Clean Energy to Clean Our Waste

By Ann Shedd, MSH Board Member.

Originally Published in The Monadnock Shopper News, Green Monadnock column, July 2022.

Have you been out boating, fishing, swimming, or just admiring our New England streams and rivers this summer? Take a moment to be grateful for our Wastewater Treatment Plants (148 of them in NH)! Since 1972’s bipartisan adoption of the Clean Water Act, the number and quality of our nation’s sewage treatment facilities have greatly expanded. “Billions of pounds of pollution have been kept out of our rivers and the number of waters that meet clean water goals nationwide has doubled – with direct benefits for drinking water, public health, recreation, and wildlife,” according to the non-profit American Rivers.

As you may imagine, it takes a lot of energy for the pumping, filtering, mixing, aerating, and all the other 24/7 processes that go into cleaning up a city or town’s worth of sewage before discharging it into our waterways. In many regions, wastewater treatment is one of the heaviest electricity users. Our local facilities are no exception.

Increasingly, municipalities around the country are installing solar arrays to lower electricity costs for their Wastewater Treatment Plants (WWTPs). In our region, Peterborough led the way in 2015, with a 942-kilowatt solar array installed on the otherwise unusable site of several former wastewater lagoons. The electricity produced on the one-acre site now powers the town’s water treatment. Any excess electricity generated is credited to Peterborouogh’s municipal utility accounts.

This summer, Keene and Winchester completed solar installations at their WWTPs. Keene’s 1.3-megawatt solar field is on a 3-acre site beside its plant; its “behind the meter” electricity powers the plant and any excess goes to the grid but is credited to Keene’s accounts. Winchester’s 297-kilowatt array is projected to save $18,500 for the town over its first five years. Jaffrey citizens voted this year to begin the process of developing a 1-megawatt municipal solar field, along with planning for another array on one of the town’s waste lagoons to power their WWTP.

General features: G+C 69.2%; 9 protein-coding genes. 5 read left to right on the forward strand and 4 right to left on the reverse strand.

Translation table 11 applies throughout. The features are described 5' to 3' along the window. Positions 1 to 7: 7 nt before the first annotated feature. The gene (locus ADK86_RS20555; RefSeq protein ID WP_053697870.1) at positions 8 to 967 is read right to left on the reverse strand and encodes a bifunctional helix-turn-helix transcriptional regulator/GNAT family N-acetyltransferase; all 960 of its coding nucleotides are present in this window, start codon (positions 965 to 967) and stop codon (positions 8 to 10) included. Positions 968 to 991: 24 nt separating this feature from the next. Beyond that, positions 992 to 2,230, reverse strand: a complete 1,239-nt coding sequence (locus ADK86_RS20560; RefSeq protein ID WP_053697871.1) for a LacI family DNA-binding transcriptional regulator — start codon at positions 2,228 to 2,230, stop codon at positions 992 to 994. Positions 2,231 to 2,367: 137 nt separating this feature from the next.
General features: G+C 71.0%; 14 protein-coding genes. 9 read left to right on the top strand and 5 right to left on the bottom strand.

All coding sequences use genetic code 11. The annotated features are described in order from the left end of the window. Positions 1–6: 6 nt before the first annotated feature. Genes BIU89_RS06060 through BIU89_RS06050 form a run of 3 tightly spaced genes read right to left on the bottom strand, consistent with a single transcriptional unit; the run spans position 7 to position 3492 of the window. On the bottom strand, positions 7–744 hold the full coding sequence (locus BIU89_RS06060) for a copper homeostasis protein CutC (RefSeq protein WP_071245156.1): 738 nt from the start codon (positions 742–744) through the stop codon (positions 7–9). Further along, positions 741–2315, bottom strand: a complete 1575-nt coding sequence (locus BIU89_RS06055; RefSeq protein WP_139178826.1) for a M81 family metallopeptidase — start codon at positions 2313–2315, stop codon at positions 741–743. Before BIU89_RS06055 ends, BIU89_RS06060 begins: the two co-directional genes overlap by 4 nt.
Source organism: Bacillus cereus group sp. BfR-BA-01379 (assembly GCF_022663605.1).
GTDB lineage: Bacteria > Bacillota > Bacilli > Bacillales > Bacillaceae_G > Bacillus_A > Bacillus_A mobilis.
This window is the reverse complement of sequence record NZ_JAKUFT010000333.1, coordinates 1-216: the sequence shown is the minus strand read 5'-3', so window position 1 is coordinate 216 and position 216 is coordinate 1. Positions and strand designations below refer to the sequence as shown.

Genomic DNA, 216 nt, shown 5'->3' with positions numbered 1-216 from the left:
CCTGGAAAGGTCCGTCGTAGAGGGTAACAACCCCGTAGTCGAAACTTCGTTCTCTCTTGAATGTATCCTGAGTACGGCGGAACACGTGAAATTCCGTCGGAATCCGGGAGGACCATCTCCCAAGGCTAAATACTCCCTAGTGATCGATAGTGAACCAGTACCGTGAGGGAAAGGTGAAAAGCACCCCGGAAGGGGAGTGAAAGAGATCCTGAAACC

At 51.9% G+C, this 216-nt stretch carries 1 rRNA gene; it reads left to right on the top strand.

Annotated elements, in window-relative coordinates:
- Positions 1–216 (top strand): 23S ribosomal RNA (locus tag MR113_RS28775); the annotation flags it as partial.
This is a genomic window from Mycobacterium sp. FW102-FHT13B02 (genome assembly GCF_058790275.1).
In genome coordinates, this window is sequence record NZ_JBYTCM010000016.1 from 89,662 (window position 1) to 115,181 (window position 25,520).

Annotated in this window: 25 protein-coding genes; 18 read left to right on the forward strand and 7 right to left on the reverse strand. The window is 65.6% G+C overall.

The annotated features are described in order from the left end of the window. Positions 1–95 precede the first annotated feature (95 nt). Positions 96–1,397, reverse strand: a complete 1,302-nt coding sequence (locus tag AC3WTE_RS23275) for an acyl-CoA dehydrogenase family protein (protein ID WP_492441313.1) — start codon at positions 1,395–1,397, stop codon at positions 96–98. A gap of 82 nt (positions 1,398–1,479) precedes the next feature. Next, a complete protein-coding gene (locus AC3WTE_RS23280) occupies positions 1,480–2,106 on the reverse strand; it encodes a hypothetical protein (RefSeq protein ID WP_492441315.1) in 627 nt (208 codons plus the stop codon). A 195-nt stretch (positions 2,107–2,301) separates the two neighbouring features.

For comparison, just these three completed local installations are generating an amount of electricity per year that could power over 600 average NH households.

Elsewhere in NH, in 2018 Claremont developed a 151-kilowatt solar array on land adjacent to its WWTP. The system is forecast to save taxpayers more than $800,000 over its lifetime. Since 2021 Hanover has had two ground-mounted solar farms located adjacent to the town’s Water Filtration Facility, with a 1.72-megawatt capacity. In Nashua, Pennichuck Water Works has a 1.6-megawatt solar array that will reduce Pennichuck’s electrical expenses by about $55,000 per year for the next 20 years.

All this solar power generates savings for the towns and their taxpayers, but who pays for the solar systems to begin with? Most involved: no upfront costs! They were developed with Power Purchase Agreements (PPAs). In a PPA, investors – often local or regional – own the systems, paying upfront costs and seeing to maintenance of the system for the duration of the Agreement. The towns pay the investor groups for electricity generated by the solar systems at a discounted and predictable rate compared to the rate charged by the utility companies. This year especially, we are all seeing those utility rates go up for a number of reasons; cost savings by generating electricity on-site will be even greater.

A potential additional benefit to these WWTP solar systems would be battery storage. For example, the municipal electric utility in nearby Sterling, MA has had a 2.4 MW solar system since 2013 and added a battery storage system in 2016. Sterling can lower its demand for electricity from the grid by drawing on its batteries at times of regional “peak demand” when electricity costs are highest. With its associated solar array, the batteries can also provide up to 12 days of emergency backup for Sterling’s critical safety services in the event of a grid failure. Even without counting project grants received by Sterling, payback for the system is estimated as seven years.

All this adds up to a win-win-win for all of us: clean water, cleaner and more efficient locally-generated electricity, support for the local economy, and lower costs for municipal services.

Ann Shedd is a retired physician, a former member of the City of Keene’s Conservation Commission and Energy and Climate Committee, and a current member of the Board of the Monadnock Sustainability Hub.